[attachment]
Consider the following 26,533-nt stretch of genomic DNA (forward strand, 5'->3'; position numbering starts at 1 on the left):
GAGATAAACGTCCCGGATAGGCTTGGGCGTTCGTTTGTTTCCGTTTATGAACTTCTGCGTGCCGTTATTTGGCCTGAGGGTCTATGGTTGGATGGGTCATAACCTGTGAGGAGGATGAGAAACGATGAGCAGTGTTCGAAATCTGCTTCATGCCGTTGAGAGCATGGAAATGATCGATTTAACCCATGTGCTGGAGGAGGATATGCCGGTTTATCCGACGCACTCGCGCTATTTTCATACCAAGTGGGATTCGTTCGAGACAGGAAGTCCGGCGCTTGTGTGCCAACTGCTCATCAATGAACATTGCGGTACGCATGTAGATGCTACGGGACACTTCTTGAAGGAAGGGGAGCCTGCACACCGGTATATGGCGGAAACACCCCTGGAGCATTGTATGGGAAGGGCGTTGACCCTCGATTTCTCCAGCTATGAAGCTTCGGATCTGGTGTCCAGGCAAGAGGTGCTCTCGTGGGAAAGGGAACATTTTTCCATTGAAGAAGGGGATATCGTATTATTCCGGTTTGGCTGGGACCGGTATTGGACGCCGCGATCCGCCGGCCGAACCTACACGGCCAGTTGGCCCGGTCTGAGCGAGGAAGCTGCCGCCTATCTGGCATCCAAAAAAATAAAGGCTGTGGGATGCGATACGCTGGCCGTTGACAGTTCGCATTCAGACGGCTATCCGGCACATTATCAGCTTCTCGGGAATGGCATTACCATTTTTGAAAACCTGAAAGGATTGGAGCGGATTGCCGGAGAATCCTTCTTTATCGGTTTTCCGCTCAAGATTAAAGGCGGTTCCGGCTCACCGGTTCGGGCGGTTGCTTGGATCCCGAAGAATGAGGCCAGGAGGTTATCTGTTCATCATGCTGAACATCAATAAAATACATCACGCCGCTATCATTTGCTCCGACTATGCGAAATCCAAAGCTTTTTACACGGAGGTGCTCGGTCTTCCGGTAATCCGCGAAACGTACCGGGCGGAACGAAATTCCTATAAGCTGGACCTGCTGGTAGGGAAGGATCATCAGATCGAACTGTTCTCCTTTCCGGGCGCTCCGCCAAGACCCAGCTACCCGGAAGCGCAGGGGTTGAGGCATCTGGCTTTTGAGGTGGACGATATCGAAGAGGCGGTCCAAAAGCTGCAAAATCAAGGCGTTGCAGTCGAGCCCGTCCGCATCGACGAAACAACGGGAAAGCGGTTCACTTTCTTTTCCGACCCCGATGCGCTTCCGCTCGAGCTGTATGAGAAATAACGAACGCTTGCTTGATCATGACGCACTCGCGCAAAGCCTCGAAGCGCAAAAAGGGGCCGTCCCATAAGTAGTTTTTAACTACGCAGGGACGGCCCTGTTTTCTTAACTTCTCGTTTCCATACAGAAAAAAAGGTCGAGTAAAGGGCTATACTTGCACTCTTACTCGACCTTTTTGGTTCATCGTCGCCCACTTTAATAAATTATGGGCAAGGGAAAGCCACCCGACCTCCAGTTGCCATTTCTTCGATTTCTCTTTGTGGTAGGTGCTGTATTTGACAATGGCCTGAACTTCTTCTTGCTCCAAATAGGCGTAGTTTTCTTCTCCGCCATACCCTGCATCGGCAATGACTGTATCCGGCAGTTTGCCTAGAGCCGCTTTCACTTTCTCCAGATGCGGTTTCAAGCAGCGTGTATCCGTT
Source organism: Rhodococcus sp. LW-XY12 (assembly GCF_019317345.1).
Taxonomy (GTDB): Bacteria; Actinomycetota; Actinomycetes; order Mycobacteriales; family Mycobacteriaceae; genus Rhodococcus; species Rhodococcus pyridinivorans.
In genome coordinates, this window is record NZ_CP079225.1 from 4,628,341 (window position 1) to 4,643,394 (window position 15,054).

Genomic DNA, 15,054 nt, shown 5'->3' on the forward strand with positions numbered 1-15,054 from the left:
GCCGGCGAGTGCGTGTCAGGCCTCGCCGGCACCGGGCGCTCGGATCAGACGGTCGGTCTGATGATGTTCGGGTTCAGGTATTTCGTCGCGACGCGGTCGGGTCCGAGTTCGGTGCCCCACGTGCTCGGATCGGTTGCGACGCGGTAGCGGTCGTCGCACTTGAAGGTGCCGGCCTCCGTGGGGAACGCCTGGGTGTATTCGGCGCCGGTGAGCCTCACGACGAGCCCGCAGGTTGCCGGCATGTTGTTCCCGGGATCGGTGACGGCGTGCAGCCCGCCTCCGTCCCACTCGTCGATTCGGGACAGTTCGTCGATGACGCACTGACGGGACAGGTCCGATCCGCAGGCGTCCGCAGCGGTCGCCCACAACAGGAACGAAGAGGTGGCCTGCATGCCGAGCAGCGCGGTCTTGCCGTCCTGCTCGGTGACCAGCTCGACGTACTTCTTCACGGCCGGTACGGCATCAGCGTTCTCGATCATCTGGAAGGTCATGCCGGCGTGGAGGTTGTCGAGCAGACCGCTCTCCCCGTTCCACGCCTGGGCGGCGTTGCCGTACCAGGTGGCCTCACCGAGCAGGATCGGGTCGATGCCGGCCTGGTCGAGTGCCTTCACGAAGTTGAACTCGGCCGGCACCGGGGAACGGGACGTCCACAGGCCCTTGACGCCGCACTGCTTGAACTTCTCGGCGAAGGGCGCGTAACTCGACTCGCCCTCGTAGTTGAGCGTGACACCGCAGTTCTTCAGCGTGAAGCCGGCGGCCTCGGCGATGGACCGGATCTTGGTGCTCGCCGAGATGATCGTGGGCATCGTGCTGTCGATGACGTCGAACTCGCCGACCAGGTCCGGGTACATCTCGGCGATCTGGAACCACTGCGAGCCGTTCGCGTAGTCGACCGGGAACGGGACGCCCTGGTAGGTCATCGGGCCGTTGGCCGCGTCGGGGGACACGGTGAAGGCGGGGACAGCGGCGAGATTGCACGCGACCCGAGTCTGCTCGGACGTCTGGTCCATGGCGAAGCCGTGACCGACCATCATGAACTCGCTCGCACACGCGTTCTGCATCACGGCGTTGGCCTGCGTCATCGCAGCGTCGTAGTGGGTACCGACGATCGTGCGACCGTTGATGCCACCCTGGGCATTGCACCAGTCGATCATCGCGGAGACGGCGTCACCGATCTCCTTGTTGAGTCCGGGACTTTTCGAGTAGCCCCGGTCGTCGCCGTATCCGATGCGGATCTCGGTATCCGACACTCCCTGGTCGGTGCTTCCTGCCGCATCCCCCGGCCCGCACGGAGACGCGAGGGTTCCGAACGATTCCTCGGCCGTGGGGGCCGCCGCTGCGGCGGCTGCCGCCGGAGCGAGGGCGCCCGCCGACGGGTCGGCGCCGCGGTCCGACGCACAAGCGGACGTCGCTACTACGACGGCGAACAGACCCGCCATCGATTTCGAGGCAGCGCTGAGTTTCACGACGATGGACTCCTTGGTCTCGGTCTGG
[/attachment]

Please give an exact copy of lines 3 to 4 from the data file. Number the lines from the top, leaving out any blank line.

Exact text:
Source organism: Rhodococcus sp. LW-XY12 (assembly GCF_019317345.1).
Taxonomy (GTDB): Bacteria; Actinomycetota; Actinomycetes; order Mycobacteriales; family Mycobacteriaceae; genus Rhodococcus; species Rhodococcus pyridinivorans.